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Sophomore slump sets MLS back

Major League Soccer finished its first season a year ago to rave reviews. It hit a few bumps during its second season.

The league completed its season Sunday when D.C. United defeated the Colorado Rapids 2-1 for its second championship.

MLS faced declining attendance and television ratings, a pending lawsuit from its players and the possibility of the U.S. national team not qualifying for the World Cup.

"We are where any consumer business is in its second year of operation," commissioner Doug Logan said. "There is no such thing as a straight upward line."

Average attendance dropped to 14,616 from 17,416. ESPN ratings going into the last month, the most current numbers available, were at 0.5, down from 0.55 last year. Games on ESPN2 drew an 0.27 rating compared with 0.35.

The league did sign a new television contract with Walt Disney Co.'s ABC, ESPN and ESPN2.

Visibility was not helped by an apparent snub of the league's champion by the White House.

"I don't know what the criteria is for being invited to the White House," D.C. United goalkeeper Scott Garlick said. "We're in the nation's capital, representing the nation's capital. We deserve it."

COLLEGES: The Florida State men's golf team was in sixth at 14-over-par 590 and Florida tied for eighth at 16-over 592 after two rounds of the Country Club of Louisiana Intercollegiate. FSU's George McNeill was tied for 10th at 1-over 145 and Florida's Josh McCumber tied for 14th at 2-over 146. Georgia led at 571. Joey Kopacz and Jon Akin scored as host Saint Leo defeated Gardner-Webb (N.C.) University 2-0 in men's soccer. Bob Weltlich, who coached at Mississippi, Texas and Florida International, was hired as South Alabama's men's basketball coach, ending the school's three-week search. North Carolina F Antawn Jamison heads the 1997-98 All-ACC preseason squad. He joins teammate Vince Carter, Duke's Trajan Langdon, Georgia Tech's Matt Harpring and Clemson's Greg Buckner.

OLYMPICS: U.S. committee president Bill Hybl said Tampa, bidding for the 2012 Summer Games, "has an advantage, just as Athens is going to use in 2004 and Barcelona used in 1992 _ bringing in ships for housing for sponsors and so on. It can add (hotel) rooms overnight." He said 50,000 rooms is the minimum for a bid to be considered. Hillsborough and Pinellas counties have about 35,000. "Tampa is an enthusiastic group, and (former USOC vice president) George Steinbrenner is at the forefront," Hybl said. "He understands the Olympic movement. I think it'll be a formidable bid." The USOC begins evaluating bids by cities in April. Downhill champion Tommy Moe, still recovering from 1995 knee surgery, called the embattled course in Japan where he will defend his title first class. "It's nice course, with lots of rolling jumps," he said. The course for the Nagano Games begins at about 5,500 feet. FIS, the international ski federation, has battled with Nagano organizers to raise the starting line by 500 feet. U.S. figure skating star Todd Eldredge said his separated right shoulder felt better, but he remained cautious about competing in a pre-Olympic event in Paris next month. IOC official Dr. Jacques Rogge gave Sydney 2000 organizers a clean bill of health despite a recent toxic chemical scare at the Games' Homebush site. Gold medal sprinter Donovan Bailey faces motor vehicle charges in Ontario after he crashed a Mercedes-Benz he won in the 1995 World Championships.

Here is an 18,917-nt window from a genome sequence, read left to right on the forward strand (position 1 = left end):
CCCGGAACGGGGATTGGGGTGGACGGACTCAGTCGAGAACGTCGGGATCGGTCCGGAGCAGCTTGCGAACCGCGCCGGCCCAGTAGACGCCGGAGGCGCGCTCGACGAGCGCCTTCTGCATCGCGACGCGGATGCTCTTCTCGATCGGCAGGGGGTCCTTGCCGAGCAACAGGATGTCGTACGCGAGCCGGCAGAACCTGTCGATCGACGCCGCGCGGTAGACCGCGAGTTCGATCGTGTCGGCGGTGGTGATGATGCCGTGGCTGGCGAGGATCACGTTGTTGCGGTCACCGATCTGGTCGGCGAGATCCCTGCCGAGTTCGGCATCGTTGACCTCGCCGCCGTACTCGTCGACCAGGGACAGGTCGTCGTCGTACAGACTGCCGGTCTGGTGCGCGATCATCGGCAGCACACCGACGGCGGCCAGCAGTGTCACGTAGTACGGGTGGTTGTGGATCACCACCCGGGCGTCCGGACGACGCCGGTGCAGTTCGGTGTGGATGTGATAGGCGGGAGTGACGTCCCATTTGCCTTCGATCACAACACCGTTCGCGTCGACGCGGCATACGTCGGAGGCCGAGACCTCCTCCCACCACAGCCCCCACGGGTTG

TENNIS: Jim Courier and Todd Martin lost in the first round of the Paris Open, Courier to Bohdan Uhlirach and Martin to Jan Siemerink. Vincent Spadea, the lone American in the field, beat Eduardo Rincon to advance to the second round of the Colombian Open clay-court tournament. Karina Hasbudova defeated Magdalena Maleeva in the Kremlin Cup in Moscow. Sandrine Testud and Yelena Makarova also advanced.

BOXING: Cory Spinks, 19, son of Leon Spinks and nephew of Michael Spinks, debuts Nov. 21 in Kansas City, Mo., in a four-round fight in the 140-pound division.

BOWLING: Tom Baker was 6-2 in the opening round of match play to take a 198-pin lead over Walter Ray Williams Jr. in the PBA Ebonite Challenge in Indianapolis.

HORSE RACING: Yonkers Raceway, citing lack of funds, canceled the Clare Pace and William Haughton Memorial Pace. Hall of Fame trainer William James "Buddy" Hirsch died Saturday after a long illness. He was 88.

WHITBREAD YACHTS: The Dutch BrunelSunergy arrived in Cape Town, 1,200 miles and six days behind the winner of the Whitbread Round the World race's first leg.

ET CETERA: Phil Whitten, editor of Swimming World, asked United States Swimming to take a stand against suspected use of performance-enhancing drugs by Chinese women. Women's groups accused Nike of failing to provide the same opportunities it espouses in its U.S. ads to women in its Asian factories. The Goodwill Games alliance between the United States and Russia is over. Games president Mike Plant said the next games in 2002 probably will be in Asia or Oceania.

_ Staff writer Bruce Lowitt, Times wires